He set off with excitement. But labouring as a migrant worker in the city was anything but exciting. Located at an industrial estate in Longgang district, in the eastern part of Shenzhen, the packaging factory was quite far from the city centre’s neon lights and soaring buildings coated in mirrors, which he had glimpsed on television. His job was to press together paper boxes made from cardboard. It was November. The outside temperature was pleasantly warm. But the workshop, on the top floor of the building, felt like a giant steamer; and the machines like burning ovens.

Children of migrant workers study at one of the first schools to install special programmes to help students whose parents have left home. Photo: AFP

By the end of the first day, Yuzhong’s hands, shoulders and back ached and he felt like dying. In the first week, the idea of quitting assaulted him as powerfully as the heat. Then in his mind’s eye, he would see the image of his mother picking plastic bottles from the rubbish bin. So he held fast.

Only then did he appreciate the hardship of being a migrant worker. If he ever held any resentment towards his parents for going out, it was now replaced with understanding and admiration for them: they had never ever complained about how hard their life was.


In the late spring of 2016, Yuzhong’s brother returned home. With his modest savings, Ning set up an express delivery business in Sankeshu, the nearest town to Jidao. As the internet economy kicked off, such delivery services had mushroomed all over China, mostly staffed by cheap migrant labourers. Ning had decided to cash in on the new trend. He asked his brother to join him.

Yuzhong accepted the invitation. By then, the initial thrill of living in the city had long faded. He headed home and moved into the new house, together with his brother. In his home village, he felt like a fish in water. The air was never so fresh and the food never so good.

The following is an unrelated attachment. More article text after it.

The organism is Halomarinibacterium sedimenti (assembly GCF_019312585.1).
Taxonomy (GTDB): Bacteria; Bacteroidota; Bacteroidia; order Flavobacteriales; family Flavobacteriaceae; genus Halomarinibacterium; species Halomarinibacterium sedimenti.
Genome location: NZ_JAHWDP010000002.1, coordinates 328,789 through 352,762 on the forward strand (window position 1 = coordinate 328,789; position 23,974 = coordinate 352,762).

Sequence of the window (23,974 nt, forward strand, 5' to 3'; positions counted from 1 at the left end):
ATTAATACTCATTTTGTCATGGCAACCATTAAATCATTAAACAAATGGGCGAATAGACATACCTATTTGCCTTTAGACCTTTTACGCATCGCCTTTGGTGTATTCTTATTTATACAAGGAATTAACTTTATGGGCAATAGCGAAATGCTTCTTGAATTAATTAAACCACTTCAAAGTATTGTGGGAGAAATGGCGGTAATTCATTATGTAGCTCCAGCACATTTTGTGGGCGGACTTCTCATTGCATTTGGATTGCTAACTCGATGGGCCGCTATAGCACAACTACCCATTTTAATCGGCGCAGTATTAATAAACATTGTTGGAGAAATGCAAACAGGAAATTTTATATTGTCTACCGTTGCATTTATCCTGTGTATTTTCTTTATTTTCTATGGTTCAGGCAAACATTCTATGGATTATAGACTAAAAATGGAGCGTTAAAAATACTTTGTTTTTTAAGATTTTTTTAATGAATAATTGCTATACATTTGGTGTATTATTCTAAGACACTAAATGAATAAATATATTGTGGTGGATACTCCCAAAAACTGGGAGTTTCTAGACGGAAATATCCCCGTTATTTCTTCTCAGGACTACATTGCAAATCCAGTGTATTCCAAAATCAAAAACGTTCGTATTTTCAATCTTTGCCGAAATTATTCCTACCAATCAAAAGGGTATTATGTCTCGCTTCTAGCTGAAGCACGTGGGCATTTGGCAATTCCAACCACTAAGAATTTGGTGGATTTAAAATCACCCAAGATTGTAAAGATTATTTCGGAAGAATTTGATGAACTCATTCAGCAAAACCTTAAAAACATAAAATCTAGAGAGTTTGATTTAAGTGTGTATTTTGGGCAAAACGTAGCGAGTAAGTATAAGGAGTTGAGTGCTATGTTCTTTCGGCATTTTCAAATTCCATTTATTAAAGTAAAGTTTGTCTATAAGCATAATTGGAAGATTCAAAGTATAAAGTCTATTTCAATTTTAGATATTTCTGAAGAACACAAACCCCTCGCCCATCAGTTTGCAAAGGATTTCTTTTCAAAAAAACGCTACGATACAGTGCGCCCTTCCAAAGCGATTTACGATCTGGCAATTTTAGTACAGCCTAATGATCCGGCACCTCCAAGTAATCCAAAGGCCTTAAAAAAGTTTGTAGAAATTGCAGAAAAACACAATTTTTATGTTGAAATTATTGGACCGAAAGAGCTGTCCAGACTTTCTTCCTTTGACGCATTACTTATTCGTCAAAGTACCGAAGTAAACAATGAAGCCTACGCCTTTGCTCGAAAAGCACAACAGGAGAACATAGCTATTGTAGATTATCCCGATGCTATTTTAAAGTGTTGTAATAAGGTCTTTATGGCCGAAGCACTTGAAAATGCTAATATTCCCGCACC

Ning had rented a tiny space and hired a few workers. Yuzhong did some administration work and designated tasks to his staff, which somehow reminded him of the days when he had bossed around his gang of friends. Mostly he served as a delivery man. Not a grand job but it certainly promised a lot more fun than being glued to a hot machine all day long. He also appreciated the opportunity of getting to know his brother.

Unfortunately the business went bust within one year. In a small town such as Sankeshu, e-commerce was not quite as developed as in major cities. While his brother followed his new wife to her hometown in the north of Guizhou, Yuzhong returned to the village, drifting and thinking about what to do next. Clad only in a T-shirt, he no longer bothered with grooming. It’s not too hard to pass the time in Jidao. There were quite a few other lads, mostly former left-behind children and high school dropouts, all in similar predicaments. Some of his friends hadn’t bothered to work; others had taken temporary jobs in nearby towns. They all got up late; and in the afternoon, they’d go swimming in Bala River, catch fish and then cook their catches, drinking and occasionally talking about their future.

Huang Yuzhong makes a rice wine offering. Photo: Lijia Zhang

Unlike their parents, the young people are not so willing to put up with hardship and are picky, desiring less taxing and better paid jobs, despite their limited education and qualifications. Compared to his friends, Yuzhong felt like “the general among the dwarves” – at least he had gone out and eaten bitterness and made some money.

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When he stayed at home on his own, Yuzhong liked to sit on the wooden balcony, overlooking the Bala River. His gaze would often rest on the single-plank bridge, from where his parents had first ventured out. What would have happened if they had never left, he often pondered. If they hadn’t, he would have probably finished high school and gone to a trade school or even college, and his horizons would have been broader.

In front of him, the Bala River, as always, rushed by eastward, hurriedly and purposefully.